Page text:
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Mortgage and Real Estate Glossary

Alberta Equity's glossary contains hundreds of terms. With this tool, you can click or search through the largest real estate and mortgage glossary in Canada!

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A transaction in which the seller transfers the title to the buyer, then rents the property from the new owner. Generally not done in Canada, more an American practice.
Sales Contract
A written document in which a purchaser agrees to buy property under certain given conditions, and the seller agrees to sell under certain given conditions. Also known as an "Agreement of Sale."
Schedule I Banks
A designation in the Bank Act that refers to Canadian-owned banks that are widely held, i.e., ones in which no one owner holds more than 10% of shares.
Schedule II Banks
A designation in the Bank Act that refers to foreign-owned banks and closely held Canadian banks, i.e., banks in which an owner may hold more than 10% of outstanding stock.
Schematic Designs
Structural plans for a building's mechanical systems, such as its plumbing and electrical functions.
Seasonal Unemployment
The loss of jobs due to changes in the climate and other conditions. Forestry, fishing and construction are affected by climate, while retailing is affected by seasons and holidays. For instance, at Christmas, retail employment is higher than in January.
Second Mortgage
A mortgage which ranks after a first mortgage in priority on a registered land title.
Secondary Mortgage Market
The trade in home loans that are bundled together and sold as securities to investors. It frees money so more people can get mortgages.
Secured Card
A credit card that a cardholder secures with a savings deposit to ensure payment of the outstanding balance if the cardholder defaults on payments. It is used by people new to credit, or people trying to rebuild their poor credit ratings.
Secured Debt
A debt that is secured by a lien on debtor's property that may be taken by the creditor in case of non-payment by the debtor. A common example is a mortgage loan.
Secured Loan
Borrowed money that is backed by collateral.
Negotiable instruments such as stocks and bonds.
Securities/Investment Dealer
One who acts as the agent for another party to buy and sell securities and other investments; also an underwriter.
Property designated as collateral.
Security Deposit
In automobile leases, sometimes called reconditioning reserve. An amount, often the same as one month's payment, the dealer holds to be sure that the car will be returned in good condition. It is to be returned, less fees and damage charges, at the end of the lease.
Self-Employed Person
A person who runs a trade or business, rather than working as an employee for someone else. You are self-employed if you are a sole proprietor or a partner working in a business. You can be an employee and self-employed at the same time if you have an independent business outside your regular employee hours. To qualify for many business tax exclusions and deductions, the enterprise must make a profit in three of five years. In most cases in order to qualify you must take and average of the last 2-3 years tax assessments.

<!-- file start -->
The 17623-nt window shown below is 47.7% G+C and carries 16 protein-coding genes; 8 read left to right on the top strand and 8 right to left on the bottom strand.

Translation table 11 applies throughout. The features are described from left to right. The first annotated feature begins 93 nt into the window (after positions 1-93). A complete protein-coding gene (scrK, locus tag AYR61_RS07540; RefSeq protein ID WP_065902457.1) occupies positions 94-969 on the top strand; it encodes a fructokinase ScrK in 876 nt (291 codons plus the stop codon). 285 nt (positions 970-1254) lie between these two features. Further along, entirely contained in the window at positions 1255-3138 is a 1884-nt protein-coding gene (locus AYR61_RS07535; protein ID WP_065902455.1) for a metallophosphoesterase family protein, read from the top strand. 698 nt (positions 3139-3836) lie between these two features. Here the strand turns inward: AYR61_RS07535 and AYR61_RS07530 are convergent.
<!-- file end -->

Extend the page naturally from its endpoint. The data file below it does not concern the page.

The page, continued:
Seller Broker
One who earns a commission from the seller of a property in exchange for finding a buyer and assisting in negotiation.
Seller Carryback or Transfer Back
A form of financing in which the seller of a property accepts a down payment and agrees to accept payments until the property is paid for.
Seller's Market
A market where a seller is expected to sell quickly and for market or above market value.
Semi-custom Home
A house in which the buyer cannot alter the layout, but can specify amenities such as type of cabinets and floor coverings.
Service Charge
Fees charged to customers for specific services or as a penalty for not meeting certain requirements such as insufficient funds in a chequing account.
Service Contract
Also known as extended warranty. A contract that covers certain car repairs or problems after the manufacturer's or dealer's warranty expires. Extended warranties are sold by car manufacturers, dealers and independent companies. With a new car, the extended warranty usually must be purchased by the end of the first year of ownership.
Settlement Points
Regional collection points in the clearing and settlement system operated by the Canadian Payments Association. Settlement points forward each bank's regional balance to the Bank of Canada in Ottawa at the end of each day to allow the central bank to adjust the banks' balances with the central bank.
Settlement Statement
A document that details who has paid how much to whom.
Share Certificate
A certificate of deposit issued by a credit union that pays a specific dividend if held for a specific period. It's the credit union equivalent of a certificate of deposit. A penalty is usually assessed if all or any of the principal is withdrawn before maturity.
Shared-appreciation Mortgage
A home loan in which the lender offers a below-market interest rate in exchange for sharing in the profit when the home is sold. Usually done only with private funds/lenders.
Shared-equity Partnership
An arrangement in which one buyer lives in a home and the other has an ownership stake as an investment. The partners split the capital gain after the property is sold.
Short Tax Year
A tax period less than 12 months long, resulting from a business start-up or the transition to a tax year ending on a different date.
Short-Term Capital Gain or Loss
Your profit or loss from the sale of a capital asset that you held for one year or less.
Short-term Liabilities
Money that you have to pay in less than 12 months, including wages, short-term loans, taxes, credit card balances and long-term loans.
Simple Interest
Interest computed only on the principal balance, without compounding.
Simple Interest Loan